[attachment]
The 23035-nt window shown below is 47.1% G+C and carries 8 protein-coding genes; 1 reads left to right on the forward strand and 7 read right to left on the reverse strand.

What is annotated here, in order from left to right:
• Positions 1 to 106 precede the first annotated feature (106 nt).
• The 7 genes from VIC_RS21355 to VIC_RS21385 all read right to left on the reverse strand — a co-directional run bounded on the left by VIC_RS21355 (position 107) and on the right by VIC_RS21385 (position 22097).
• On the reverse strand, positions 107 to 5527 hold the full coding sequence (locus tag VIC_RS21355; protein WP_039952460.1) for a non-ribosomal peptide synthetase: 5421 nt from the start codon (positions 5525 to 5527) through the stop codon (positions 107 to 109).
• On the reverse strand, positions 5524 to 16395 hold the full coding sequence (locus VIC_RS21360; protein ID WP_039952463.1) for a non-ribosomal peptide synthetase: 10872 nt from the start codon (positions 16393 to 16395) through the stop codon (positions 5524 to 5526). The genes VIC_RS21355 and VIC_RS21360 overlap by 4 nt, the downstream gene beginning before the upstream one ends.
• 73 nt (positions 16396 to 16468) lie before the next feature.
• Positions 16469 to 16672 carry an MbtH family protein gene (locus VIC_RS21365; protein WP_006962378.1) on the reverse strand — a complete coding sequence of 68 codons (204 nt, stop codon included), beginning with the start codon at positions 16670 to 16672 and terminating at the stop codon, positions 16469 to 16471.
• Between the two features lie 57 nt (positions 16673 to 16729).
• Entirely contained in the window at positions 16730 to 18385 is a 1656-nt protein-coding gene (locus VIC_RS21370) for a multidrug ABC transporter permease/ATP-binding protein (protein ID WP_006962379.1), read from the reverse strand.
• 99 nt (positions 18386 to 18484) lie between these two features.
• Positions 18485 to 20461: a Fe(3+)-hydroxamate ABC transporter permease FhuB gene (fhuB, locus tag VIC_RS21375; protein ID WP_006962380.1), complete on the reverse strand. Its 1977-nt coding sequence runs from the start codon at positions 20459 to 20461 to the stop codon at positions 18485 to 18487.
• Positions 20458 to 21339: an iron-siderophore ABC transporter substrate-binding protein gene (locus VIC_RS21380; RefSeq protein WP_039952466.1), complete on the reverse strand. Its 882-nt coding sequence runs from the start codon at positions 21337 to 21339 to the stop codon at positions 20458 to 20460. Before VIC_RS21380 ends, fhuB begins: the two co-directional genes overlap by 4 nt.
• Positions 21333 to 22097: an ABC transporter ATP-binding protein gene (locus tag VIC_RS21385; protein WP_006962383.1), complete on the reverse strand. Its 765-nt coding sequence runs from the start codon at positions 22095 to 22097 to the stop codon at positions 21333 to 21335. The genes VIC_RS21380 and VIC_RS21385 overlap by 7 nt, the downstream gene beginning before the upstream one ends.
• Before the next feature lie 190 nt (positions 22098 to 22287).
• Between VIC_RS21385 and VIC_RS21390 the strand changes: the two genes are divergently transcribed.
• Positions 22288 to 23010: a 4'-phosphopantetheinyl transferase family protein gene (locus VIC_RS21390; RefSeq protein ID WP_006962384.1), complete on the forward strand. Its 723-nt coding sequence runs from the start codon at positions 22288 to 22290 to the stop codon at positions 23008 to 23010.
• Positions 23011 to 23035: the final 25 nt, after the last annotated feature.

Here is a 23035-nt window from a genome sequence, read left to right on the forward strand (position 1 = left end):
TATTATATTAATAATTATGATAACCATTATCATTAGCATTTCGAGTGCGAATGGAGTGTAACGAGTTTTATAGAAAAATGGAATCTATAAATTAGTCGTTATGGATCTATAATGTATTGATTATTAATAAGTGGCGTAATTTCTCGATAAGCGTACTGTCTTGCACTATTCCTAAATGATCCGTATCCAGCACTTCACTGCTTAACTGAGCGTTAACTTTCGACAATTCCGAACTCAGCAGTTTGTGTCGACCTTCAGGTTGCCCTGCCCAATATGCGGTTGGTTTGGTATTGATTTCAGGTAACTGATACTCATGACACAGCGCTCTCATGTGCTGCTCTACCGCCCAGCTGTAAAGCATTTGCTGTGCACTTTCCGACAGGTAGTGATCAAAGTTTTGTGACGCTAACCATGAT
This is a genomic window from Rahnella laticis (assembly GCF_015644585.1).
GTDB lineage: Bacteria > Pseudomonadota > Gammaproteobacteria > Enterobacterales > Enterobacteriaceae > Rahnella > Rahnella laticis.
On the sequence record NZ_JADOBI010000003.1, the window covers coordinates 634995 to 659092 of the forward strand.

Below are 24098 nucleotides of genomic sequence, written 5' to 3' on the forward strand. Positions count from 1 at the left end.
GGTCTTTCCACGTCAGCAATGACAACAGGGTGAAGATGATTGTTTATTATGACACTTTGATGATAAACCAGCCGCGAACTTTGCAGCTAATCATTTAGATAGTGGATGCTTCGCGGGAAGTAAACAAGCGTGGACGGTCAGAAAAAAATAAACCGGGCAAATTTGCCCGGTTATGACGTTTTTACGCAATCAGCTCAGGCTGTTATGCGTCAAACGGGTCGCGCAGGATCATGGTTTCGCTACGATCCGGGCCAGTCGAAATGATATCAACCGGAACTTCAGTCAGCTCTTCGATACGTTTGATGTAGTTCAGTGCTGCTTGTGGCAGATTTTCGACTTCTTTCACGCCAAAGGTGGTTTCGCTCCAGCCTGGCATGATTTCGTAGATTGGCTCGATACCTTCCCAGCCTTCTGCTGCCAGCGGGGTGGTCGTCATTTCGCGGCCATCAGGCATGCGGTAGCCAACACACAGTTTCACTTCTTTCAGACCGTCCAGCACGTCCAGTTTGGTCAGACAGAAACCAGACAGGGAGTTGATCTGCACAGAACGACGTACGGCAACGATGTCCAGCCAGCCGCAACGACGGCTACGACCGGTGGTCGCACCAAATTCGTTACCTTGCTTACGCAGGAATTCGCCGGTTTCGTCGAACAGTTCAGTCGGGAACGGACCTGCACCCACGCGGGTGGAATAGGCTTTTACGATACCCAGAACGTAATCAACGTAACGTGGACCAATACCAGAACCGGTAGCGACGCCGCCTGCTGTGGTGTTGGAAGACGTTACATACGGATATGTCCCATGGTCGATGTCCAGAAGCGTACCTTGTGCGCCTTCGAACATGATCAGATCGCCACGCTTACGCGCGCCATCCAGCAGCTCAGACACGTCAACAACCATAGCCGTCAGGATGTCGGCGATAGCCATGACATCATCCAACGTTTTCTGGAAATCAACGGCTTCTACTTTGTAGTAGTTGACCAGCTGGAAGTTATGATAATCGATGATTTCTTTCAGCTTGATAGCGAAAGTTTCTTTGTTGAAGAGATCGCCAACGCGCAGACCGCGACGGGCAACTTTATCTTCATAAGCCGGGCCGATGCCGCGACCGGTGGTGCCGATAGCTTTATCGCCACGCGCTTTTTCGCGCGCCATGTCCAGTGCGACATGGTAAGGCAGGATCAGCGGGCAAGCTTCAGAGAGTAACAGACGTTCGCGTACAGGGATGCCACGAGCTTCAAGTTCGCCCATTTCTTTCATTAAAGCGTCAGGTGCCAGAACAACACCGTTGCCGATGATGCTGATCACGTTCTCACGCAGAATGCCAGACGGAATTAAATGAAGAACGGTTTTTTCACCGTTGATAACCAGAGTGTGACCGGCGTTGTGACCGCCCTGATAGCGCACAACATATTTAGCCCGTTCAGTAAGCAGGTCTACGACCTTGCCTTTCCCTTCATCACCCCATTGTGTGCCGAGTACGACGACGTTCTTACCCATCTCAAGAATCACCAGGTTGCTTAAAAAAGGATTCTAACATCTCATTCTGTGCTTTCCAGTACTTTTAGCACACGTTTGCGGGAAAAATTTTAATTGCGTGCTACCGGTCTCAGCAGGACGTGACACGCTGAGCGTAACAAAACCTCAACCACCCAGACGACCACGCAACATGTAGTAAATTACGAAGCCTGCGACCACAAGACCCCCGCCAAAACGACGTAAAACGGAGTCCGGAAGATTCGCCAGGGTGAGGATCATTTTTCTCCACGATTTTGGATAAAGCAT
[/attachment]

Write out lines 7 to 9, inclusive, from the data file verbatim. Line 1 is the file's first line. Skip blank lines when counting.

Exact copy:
• 73 nt (positions 16396 to 16468) lie before the next feature.
• Positions 16469 to 16672 carry an MbtH family protein gene (locus VIC_RS21365; protein WP_006962378.1) on the reverse strand — a complete coding sequence of 68 codons (204 nt, stop codon included), beginning with the start codon at positions 16670 to 16672 and terminating at the stop codon, positions 16469 to 16471.
• Between the two features lie 57 nt (positions 16673 to 16729).